Teach your nose to nose with LE NEZ DU WHISKY

Posted by on Oct 30, 2013 in blog | No Comments
Teach your nose to nose with LE NEZ DU WHISKY

Jean Lenoir has abandoned – for a short while only- the grape for the grain. With his team, aromatician Karine Lasalle and professor of chemistry Hubert Richard, he has studied the descriptors of whisky to produce a wonderful sensory kit: 54 bottles encapsulating the main aromas of single malts. Fascinating!

Jean Lenoir, who created “Le Nez du Vin” some thirty years ago, has just published Le Nez du Whisky. Following the former in style and presentation, Le Nez du Whisky comprises 54 aromas and a book (available in French or in English) which gives a comprehensive information on whisky and a precise description of the aromas.

Le Nez Du WhiskyWhen he designed Le Nez du Vin, Jean Lenoir wanted to provide wine lovers and also professionals with a useful tool to train their nose and help recognizing and memorizing the specific aromatic profile of each wine. Figures speak volumes for the success of the kit: 150 000 kits sold (available in 11 languages).

I know master-blenders in Scotland who regularly use Le Nez du Vin in their laboratory. They should be carried away with the newly born Nez du Whisky.



Jean smelling the peat

I met Jean nearly 20 years ago. I was impressed and charmed by his passion, his calm and his determination. I mentioned in a conversation the potential interest for a similar kit dedicated to whisky. He was not ready then. I was surprised and delighted when he got in touch with me last year, asking me if I could be their guide for a discovery trip in Scotland. We inevitably chose Islay for their first malty encounter. They had to touch and nose peat, seaweeds and malt. When John Campbell took him above the kiln where the malt was drying in Laphroaig, I thought Jean would never leave. He loved it and he did smell of smoke for a few hours!




Jean nosing an old Bowmore2A visit at the Scotch Whisky Research Institute in Edinburgh and talks with my colleague Charles MacLean later, the team came up with a list of 54 aromas which are presented in the case. Each of the 54 aromas has been created by the aromatician who has used as much as possible natural essences or, when it was not possible, has reproduced identical molecules. There are few aromas common to Le Nez du whisky and Le Nez du Vin. And when they are, they generally have been modified, for example lemon is closer to the zest than the pulp for Le Nez du Whisky. The team had to struggle with descriptors specific to the world of whisky such as peat, medicinal, marine. The “biscuit” aroma brought about a long debate. The term as described by whisky tasters refers more to digestive biscuit (with cereal notes) than to the buttery “sablé breton”. The team made a list of British goods to taste which they brought back in their case. Nothing was to be left to chance. This is what happens when a Bourguignon  puts his nose into whisky!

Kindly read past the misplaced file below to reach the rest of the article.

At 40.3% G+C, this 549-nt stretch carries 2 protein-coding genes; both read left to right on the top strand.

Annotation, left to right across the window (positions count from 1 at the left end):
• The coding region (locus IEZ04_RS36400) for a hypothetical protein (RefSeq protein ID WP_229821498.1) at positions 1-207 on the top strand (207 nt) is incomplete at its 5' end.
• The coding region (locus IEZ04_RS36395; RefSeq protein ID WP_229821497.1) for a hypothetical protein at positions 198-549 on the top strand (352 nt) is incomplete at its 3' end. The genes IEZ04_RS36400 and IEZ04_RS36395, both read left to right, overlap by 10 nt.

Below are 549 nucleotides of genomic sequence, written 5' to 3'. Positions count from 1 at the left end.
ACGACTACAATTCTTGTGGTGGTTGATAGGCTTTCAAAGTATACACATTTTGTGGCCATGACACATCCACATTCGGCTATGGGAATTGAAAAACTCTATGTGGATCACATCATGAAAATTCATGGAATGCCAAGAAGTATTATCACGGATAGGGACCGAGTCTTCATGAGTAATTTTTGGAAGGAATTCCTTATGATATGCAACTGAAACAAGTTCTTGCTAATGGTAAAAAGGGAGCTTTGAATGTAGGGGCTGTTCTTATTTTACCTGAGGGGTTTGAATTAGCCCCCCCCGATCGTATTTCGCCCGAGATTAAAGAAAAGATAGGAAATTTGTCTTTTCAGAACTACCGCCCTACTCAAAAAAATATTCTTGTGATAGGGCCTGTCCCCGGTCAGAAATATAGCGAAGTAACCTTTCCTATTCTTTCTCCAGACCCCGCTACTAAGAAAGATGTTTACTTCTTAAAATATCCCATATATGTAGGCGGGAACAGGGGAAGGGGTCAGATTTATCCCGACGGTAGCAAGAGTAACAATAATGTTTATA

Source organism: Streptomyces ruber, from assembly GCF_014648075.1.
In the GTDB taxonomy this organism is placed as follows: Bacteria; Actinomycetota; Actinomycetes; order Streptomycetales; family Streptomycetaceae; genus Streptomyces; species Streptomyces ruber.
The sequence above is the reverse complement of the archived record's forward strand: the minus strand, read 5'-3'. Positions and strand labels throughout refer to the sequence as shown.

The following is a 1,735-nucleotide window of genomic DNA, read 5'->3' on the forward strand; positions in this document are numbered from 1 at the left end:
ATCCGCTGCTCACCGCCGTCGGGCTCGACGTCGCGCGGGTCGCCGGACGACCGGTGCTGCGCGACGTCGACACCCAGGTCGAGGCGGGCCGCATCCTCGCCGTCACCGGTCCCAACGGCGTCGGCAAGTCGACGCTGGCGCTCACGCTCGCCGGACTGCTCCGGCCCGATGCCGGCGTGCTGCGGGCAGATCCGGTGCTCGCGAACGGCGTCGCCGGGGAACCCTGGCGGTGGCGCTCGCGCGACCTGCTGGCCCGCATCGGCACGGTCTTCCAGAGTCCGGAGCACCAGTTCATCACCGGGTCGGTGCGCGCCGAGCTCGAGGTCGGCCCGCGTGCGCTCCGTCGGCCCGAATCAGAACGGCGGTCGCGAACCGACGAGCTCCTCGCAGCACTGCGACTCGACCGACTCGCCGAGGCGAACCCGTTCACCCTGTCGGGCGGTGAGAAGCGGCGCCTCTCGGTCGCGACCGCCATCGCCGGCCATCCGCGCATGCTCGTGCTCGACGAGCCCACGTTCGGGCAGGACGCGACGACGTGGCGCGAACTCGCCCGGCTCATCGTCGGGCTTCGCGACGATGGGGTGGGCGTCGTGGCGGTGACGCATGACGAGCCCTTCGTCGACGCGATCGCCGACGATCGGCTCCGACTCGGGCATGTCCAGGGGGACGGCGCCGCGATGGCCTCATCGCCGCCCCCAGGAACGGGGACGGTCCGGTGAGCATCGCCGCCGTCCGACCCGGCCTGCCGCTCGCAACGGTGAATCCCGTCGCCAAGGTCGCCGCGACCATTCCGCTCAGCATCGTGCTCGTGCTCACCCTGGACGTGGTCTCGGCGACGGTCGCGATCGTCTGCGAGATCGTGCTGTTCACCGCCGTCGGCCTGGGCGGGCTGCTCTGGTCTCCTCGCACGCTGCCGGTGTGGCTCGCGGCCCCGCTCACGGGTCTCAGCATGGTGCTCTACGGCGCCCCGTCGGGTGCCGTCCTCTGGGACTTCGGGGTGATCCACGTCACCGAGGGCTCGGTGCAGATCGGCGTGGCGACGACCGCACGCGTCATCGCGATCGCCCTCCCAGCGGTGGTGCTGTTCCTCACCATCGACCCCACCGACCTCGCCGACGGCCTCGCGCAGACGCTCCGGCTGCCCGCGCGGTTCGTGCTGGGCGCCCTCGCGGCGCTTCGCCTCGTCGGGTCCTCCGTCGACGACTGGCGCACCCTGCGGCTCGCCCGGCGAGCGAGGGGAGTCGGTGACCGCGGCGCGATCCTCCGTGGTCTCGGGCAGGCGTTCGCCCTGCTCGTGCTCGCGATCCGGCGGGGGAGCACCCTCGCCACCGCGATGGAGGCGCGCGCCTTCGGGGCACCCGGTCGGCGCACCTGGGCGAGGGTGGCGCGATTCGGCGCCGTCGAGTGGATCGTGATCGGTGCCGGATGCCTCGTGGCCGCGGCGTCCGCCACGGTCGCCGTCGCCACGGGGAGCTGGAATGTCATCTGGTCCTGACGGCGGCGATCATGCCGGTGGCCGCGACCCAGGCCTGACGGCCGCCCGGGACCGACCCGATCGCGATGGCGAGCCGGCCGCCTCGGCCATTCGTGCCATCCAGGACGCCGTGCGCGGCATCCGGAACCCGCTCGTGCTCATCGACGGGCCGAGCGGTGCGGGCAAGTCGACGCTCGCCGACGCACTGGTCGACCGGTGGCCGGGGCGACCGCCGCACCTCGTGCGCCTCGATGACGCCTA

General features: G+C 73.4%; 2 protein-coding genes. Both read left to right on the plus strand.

More on http://www.lenez.com/
Le Nez du Whisky sells online or at special retailers (list on the site) for £300 or 300 Euros

Alexander HuntThe right season for nuts

When autumn arrives, I have the “squirrel reflex”. I crave for nuts. Especially fresh hazelnuts. I remember when I was a child, I used to gather big bowls of them with my cousins and sitting on top of a hedge (to be out of sight from the adults), we would break them with a small stone and eat huge quantities until we felt sick! Fresh hazelnuts are delicious thrown into a cup of coffee.
Last week, I had the opportunity to meet the man who has revived cobnuts orchards in Kent. Cobnuts are a type of hazelnut which was traditionally grown in Kent. Alexander Hunt, the owner of Potash Farm in the pretty village of St Mary’s Platt, can talk of his passion for hours. He sells de-husked cobnuts on the markets but also online. He also grows walnuts and chestnuts and sells almonds. Award winning chefs are regular customers all over Britain.
He was interested in the way I would pair whisky nuts when I explained they were a natural bridge in food and whisky pairing, especially when they are roasted.
So he gave me an assortment for my experiments. Hence a few recipes came out. You will find two in the cooking section.
I also wrote a piece for Whisky Magazine which will feature in next issue (N°116).
Among the derived products Alexander sells, I strongly recommend the cobnut fudge and the roasted cobnuts coated with chocolate (milk and dark). Perfect with an after dinner dram (keep the dark chocolate for sherried whiskies and prefer the milk one for bourbon matured malts).
Autumn is the time to go nuts (and chestnuts!!!). http://www.kentishcobnuts.com/

Cobnuts in basket